Gerald Ratner: "I don't suppose it’s proper that there’s such a stigma connected to failure." It's a British illness.

Welcome to Small Business Snippets, the podcast from Today's guest is Gerald Ratner, author, motivational speaker and businessman.

We discuss the decline of High Street and how Gerald reinvented himself after one of the biggest setbacks of his career.

Listen to it in the media player below.

You can also watch our episodes with:

  • The entrepreneur and TV presenter Trinny Woodall
  • Pub owner and bartender on Channel 4's first dates, Merlin Griffiths
  • Founder and Chairman of Pimlico (formerly Pimlico Plumbers), Charlie Mullins
  • Retail expert and former dragon, Theo Paphitis
  • Author and boardroom expert John Tusa
  • Digital guru and investor Sherry Coutu
  • The entrepreneur and former dragon Rachel Elnaugh
  • Businesswoman and Dragon, Deborah Meaden
  • The Apprentice 2005 entrepreneur and candidate Tim Campbell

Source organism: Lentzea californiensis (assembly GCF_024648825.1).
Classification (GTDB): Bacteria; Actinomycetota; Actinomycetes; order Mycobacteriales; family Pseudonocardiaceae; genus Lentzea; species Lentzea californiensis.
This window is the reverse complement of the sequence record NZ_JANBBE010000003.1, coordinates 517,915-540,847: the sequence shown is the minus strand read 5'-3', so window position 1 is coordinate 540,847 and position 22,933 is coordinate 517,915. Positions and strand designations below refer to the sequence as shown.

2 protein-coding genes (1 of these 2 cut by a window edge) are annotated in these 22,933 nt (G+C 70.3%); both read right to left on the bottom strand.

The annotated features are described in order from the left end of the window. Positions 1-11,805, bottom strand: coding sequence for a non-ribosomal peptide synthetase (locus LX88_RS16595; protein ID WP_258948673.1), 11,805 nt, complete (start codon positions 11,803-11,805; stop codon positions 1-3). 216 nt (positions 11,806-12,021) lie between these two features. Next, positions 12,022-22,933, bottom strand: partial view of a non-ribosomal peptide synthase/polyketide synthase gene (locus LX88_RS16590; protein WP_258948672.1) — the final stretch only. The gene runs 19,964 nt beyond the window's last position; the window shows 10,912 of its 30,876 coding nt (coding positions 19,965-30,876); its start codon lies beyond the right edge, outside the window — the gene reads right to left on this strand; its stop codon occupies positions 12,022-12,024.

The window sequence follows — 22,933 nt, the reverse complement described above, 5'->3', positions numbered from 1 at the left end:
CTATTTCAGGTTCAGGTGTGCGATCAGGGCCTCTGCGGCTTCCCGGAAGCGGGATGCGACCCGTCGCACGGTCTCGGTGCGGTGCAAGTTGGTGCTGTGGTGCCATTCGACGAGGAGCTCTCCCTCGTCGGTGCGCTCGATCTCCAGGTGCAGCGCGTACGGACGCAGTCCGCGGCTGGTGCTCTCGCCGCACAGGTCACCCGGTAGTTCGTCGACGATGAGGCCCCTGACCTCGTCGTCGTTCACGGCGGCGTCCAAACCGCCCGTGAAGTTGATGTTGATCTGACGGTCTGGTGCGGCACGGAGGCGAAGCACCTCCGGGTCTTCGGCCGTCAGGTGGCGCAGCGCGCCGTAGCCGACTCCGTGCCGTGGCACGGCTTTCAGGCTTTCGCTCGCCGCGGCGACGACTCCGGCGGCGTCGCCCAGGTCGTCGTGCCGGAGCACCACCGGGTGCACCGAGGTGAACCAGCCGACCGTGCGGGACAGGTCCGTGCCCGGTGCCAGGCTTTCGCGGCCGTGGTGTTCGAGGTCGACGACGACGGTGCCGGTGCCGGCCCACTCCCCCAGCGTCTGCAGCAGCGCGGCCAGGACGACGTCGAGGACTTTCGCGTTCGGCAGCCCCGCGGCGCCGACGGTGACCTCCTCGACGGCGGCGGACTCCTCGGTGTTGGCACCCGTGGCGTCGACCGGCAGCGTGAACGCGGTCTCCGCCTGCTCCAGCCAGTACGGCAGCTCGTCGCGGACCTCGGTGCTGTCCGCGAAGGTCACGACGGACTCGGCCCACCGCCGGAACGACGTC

• Timo Boldt, CEO of Gousto
  • Jackie Fast, entrepreneur and The Apprentice 2018 nominee
  • Investor and former dragon, Piers Linney
  • Investment fund manager Nicola Horlick
  • Supermodel became an entrepreneur, Caprice

We have podcast episodes from the first series on the following topics:

To learn more about Small Business Snippets, download the trailer.

If you'd like to listen to the podcast elsewhere, it's available in Apple Podcasts, Google Podcasts, SoundCloud, and Spotify. It would also be great if you could leave us a review and sign up.

Remember to like us on Facebook @SmallBusinessExperts and follow us on Twitter @smallbusinessuk, all in lower case.

Would you rather read Gerald Ratner's podcast interview?

Hello and welcome to Small Business Snippets, the podcast from I am your host, Tim Adler.

Today we have Gerald Ratner as a guest author, motivational speaker and businessman. Gerald inherited his father's jewelry business in 1984. Within six years, he turned a small retailer into a multi-million pound empire. Every main British street seemed to have a ratner in the 1980s. I myself remember buying a chic gold-plated Ratners tie clip as a teenager.